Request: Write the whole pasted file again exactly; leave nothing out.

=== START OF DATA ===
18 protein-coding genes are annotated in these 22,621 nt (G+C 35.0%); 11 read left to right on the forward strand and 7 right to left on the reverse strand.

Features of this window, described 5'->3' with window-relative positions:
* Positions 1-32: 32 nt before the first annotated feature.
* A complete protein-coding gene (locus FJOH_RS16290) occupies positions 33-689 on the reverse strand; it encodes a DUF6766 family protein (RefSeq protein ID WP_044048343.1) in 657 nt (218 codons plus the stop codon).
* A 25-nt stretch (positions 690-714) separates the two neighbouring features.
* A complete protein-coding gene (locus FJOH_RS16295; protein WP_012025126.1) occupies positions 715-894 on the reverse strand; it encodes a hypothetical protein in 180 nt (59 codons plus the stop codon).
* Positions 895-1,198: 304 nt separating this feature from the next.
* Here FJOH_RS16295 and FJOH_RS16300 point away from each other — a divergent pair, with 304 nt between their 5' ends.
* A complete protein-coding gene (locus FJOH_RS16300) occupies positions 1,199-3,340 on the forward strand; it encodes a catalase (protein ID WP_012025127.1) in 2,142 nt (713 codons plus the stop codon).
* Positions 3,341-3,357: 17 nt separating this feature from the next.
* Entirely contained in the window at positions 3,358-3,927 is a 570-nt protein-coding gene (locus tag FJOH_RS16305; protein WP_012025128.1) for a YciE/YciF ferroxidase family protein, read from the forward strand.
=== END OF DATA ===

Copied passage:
18 protein-coding genes are annotated in these 22,621 nt (G+C 35.0%); 11 read left to right on the forward strand and 7 right to left on the reverse strand.

Features of this window, described 5'->3' with window-relative positions:
* Positions 1-32: 32 nt before the first annotated feature.
* A complete protein-coding gene (locus FJOH_RS16290) occupies positions 33-689 on the reverse strand; it encodes a DUF6766 family protein (RefSeq protein ID WP_044048343.1) in 657 nt (218 codons plus the stop codon).
* A 25-nt stretch (positions 690-714) separates the two neighbouring features.
* A complete protein-coding gene (locus FJOH_RS16295; protein WP_012025126.1) occupies positions 715-894 on the reverse strand; it encodes a hypothetical protein in 180 nt (59 codons plus the stop codon).
* Positions 895-1,198: 304 nt separating this feature from the next.
* Here FJOH_RS16295 and FJOH_RS16300 point away from each other — a divergent pair, with 304 nt between their 5' ends.
* A complete protein-coding gene (locus FJOH_RS16300) occupies positions 1,199-3,340 on the forward strand; it encodes a catalase (protein ID WP_012025127.1) in 2,142 nt (713 codons plus the stop codon).
* Positions 3,341-3,357: 17 nt separating this feature from the next.
* Entirely contained in the window at positions 3,358-3,927 is a 570-nt protein-coding gene (locus tag FJOH_RS16305; protein WP_012025128.1) for a YciE/YciF ferroxidase family protein, read from the forward strand.